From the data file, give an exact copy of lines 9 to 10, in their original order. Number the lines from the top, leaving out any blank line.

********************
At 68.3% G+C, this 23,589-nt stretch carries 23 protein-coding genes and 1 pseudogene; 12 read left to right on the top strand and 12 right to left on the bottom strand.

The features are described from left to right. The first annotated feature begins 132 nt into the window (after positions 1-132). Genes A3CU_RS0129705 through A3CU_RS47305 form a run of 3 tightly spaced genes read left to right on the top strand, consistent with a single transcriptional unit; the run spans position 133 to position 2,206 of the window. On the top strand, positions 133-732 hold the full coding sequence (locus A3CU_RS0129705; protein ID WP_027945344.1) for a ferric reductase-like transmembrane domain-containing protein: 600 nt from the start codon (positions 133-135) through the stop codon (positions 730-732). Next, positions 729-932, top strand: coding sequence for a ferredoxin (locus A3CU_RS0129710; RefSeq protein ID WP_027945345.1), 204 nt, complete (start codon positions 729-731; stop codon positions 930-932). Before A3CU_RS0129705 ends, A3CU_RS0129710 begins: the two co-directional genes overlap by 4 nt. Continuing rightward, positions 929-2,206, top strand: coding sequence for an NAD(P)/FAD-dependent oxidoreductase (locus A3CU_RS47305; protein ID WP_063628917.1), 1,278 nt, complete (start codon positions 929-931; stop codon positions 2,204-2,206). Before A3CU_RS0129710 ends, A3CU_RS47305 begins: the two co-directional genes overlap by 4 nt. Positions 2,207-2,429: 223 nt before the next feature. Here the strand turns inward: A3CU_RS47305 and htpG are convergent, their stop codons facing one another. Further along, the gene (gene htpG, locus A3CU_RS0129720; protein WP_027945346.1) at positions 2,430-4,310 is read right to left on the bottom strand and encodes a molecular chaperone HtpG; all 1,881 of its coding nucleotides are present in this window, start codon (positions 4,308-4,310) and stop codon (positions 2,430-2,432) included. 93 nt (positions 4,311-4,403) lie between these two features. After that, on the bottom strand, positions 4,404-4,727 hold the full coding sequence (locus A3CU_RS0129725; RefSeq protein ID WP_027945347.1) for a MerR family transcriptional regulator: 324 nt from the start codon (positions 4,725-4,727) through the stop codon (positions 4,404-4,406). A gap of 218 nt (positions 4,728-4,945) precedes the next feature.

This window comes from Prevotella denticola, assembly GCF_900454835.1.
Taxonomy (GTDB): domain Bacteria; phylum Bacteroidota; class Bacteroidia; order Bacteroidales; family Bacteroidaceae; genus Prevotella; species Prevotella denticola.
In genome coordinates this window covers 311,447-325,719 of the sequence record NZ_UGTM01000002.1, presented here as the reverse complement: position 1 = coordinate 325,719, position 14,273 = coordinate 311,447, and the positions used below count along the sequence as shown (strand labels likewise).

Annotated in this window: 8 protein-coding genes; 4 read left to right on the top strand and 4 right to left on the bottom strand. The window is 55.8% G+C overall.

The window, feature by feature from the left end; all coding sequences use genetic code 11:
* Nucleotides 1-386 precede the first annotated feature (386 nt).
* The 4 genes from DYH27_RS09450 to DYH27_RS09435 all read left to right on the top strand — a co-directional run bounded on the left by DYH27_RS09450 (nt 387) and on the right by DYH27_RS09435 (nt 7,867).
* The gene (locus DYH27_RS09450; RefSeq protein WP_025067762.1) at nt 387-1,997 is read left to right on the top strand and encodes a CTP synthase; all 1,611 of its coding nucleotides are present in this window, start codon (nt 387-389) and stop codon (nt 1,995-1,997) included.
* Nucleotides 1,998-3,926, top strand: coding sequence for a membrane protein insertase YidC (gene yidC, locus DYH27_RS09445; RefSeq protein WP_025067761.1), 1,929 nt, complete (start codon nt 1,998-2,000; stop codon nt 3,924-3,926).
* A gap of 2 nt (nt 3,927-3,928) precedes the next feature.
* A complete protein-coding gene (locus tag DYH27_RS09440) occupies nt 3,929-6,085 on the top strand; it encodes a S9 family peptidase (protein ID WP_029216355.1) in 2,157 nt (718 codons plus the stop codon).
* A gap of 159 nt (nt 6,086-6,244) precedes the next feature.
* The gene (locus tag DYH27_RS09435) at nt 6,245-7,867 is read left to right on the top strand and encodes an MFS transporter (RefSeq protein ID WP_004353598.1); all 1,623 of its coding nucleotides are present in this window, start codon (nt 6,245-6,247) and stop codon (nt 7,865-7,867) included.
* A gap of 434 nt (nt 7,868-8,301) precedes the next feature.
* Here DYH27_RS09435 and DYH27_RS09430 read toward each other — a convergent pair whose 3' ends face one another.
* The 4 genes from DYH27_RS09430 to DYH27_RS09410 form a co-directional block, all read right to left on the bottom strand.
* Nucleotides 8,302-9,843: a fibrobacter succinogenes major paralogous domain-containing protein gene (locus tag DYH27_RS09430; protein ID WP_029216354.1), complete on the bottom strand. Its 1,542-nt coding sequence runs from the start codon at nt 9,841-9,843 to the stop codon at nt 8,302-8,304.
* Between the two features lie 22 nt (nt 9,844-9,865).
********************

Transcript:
* The 4 genes from DYH27_RS09450 to DYH27_RS09435 all read left to right on the top strand — a co-directional run bounded on the left by DYH27_RS09450 (nt 387) and on the right by DYH27_RS09435 (nt 7,867).
* The gene (locus DYH27_RS09450; RefSeq protein WP_025067762.1) at nt 387-1,997 is read left to right on the top strand and encodes a CTP synthase; all 1,611 of its coding nucleotides are present in this window, start codon (nt 387-389) and stop codon (nt 1,995-1,997) included.